Love is something extraordinary, is it not? You cannot love if you are thinking about yourself - which does not mean that you must think about somebody else. Love is, it has no object. The mind that loves is really a religious mind because it is in the movement of reality, of truth, of God, and it is only such a mind that can know what beauty is. The mind that is not caught in any philosophy, that is not enclosed in any system or belief, that is not driven by its own ambition and is therefore sensitive, alert, watchful - such a mind has beauty.

It is very important while you are young to learn to be tidy and clean, to sit well without restless movement, to have good table manners and to be considerate, punctual; but all these things, however necessary, are superficial, and if you merely cultivate the superficial without understanding the deeper thing, you will never know the real significance of beauty. A mind that does not belong to any nation, group or society, that has no authority, that is not motivated by ambition or held by fear - such a mind is always flowering in love and goodness. Because it is in the movement of reality, it knows what beauty is; being sensitive to both the ugly and the beautiful, it is a creative mind, it has limitless understanding.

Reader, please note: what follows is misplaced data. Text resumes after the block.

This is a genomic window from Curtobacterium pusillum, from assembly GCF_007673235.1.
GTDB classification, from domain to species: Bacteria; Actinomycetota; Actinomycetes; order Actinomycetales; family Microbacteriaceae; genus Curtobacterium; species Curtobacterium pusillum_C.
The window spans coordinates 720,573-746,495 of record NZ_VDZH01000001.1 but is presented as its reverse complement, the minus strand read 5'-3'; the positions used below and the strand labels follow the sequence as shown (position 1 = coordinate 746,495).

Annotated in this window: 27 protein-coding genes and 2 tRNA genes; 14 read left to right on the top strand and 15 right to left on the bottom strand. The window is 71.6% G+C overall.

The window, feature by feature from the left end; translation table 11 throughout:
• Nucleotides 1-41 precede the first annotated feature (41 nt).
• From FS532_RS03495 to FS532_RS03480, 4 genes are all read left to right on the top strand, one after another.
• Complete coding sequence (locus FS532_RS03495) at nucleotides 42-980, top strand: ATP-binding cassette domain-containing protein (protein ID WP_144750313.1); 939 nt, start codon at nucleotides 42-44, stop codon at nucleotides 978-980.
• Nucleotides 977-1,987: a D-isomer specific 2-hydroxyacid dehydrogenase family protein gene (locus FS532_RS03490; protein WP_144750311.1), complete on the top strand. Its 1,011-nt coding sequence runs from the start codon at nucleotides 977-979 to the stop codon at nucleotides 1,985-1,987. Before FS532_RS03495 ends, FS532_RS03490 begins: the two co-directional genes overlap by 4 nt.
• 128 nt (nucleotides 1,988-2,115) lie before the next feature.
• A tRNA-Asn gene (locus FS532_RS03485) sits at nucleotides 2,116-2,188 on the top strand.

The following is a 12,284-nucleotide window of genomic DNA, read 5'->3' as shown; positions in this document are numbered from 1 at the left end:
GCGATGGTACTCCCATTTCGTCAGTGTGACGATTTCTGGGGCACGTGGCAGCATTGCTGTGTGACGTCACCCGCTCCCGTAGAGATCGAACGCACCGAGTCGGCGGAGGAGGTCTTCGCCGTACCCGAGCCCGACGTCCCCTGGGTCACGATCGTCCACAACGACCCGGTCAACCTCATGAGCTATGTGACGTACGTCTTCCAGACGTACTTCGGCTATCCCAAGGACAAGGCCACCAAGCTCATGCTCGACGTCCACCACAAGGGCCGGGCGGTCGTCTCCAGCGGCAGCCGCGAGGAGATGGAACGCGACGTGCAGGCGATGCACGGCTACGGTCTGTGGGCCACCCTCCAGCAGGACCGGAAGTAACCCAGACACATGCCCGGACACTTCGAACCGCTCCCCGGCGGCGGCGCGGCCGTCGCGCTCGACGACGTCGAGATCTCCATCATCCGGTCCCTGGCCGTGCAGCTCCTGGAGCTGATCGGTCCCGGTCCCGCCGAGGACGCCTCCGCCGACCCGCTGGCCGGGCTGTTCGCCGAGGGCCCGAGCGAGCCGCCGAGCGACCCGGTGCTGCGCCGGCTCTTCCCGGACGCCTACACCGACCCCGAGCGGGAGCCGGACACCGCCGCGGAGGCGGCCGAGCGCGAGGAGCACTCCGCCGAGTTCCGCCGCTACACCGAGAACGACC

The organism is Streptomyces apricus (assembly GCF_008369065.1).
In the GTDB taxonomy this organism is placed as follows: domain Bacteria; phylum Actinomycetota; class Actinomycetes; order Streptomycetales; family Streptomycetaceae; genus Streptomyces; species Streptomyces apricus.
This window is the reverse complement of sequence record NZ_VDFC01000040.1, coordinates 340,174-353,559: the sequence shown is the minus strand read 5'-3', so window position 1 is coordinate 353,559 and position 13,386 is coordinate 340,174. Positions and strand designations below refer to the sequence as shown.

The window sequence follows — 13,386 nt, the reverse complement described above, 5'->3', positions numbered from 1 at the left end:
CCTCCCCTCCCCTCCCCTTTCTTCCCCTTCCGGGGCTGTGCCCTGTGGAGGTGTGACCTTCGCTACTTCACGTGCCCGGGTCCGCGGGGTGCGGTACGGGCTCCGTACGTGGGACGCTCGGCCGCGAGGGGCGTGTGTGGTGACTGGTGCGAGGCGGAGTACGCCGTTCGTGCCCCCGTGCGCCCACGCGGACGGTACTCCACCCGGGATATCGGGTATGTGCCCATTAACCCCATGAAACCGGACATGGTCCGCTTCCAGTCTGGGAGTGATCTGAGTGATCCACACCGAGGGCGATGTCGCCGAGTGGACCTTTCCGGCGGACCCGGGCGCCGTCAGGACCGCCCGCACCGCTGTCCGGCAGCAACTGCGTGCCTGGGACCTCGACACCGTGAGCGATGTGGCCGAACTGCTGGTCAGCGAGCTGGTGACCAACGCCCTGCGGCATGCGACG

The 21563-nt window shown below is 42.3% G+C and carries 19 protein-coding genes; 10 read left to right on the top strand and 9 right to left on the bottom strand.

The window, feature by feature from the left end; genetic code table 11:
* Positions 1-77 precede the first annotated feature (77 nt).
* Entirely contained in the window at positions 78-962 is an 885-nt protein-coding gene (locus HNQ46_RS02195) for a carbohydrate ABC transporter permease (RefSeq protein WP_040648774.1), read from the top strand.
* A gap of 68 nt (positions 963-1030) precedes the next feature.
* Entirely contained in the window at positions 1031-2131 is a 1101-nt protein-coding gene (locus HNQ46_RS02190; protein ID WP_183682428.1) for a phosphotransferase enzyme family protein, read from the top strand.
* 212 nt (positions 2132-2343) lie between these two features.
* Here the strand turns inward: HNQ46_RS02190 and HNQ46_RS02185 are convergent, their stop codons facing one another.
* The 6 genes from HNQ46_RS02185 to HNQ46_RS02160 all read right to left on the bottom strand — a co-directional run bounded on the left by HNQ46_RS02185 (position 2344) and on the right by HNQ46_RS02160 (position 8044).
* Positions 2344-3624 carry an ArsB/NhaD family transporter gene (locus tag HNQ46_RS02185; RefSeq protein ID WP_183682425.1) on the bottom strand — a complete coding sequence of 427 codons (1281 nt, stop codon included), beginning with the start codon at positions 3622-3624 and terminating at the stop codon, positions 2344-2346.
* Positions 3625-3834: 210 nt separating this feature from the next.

Questioner: If I have an ambition in childhood, will I be able to fulfil it as I grow up?

Krishnamurti: A childhood ambition is generally not very enduring, is it? A little boy wants to be an engine driver; or he sees a jet plane go flashing across the sky and he wants to be a pilot; or he hears some political orator and wants to be like him, or sees a sannyasi and decides to become one too. A girl may want to have many children, or be the wife of a rich man and live in a big house, or she may aspire to paint or to write poems.

Now, will childhood dreams be fulfilled? And are dreams worth fulfilling? To seek the fulfilment of any desire, no matter what it is, always brings sorrow. Perhaps you have not yet noticed this, but you will as you grow up. Sorrow is the shadow of desire. If I want to be rich or famous, I struggle to reach my goal, pushing others aside and creating enmity; and, even though I may get what I want, sooner or later something invariably happens. I fall ill, or in the very fulfilling of my desire I long for something more; and there is always death lurking around the corner. Ambition, desire and fulfilment lead inevitably to frustration, sorrow. You can watch this process for yourself Study the older people around you, the men who are famous, who are great in the land, those who have made names for themselves and have power. Look at their faces; see how sad, or how fat and pompous they are. Their faces have ugly lines. They don't flower in goodness because in their hearts there sorrow.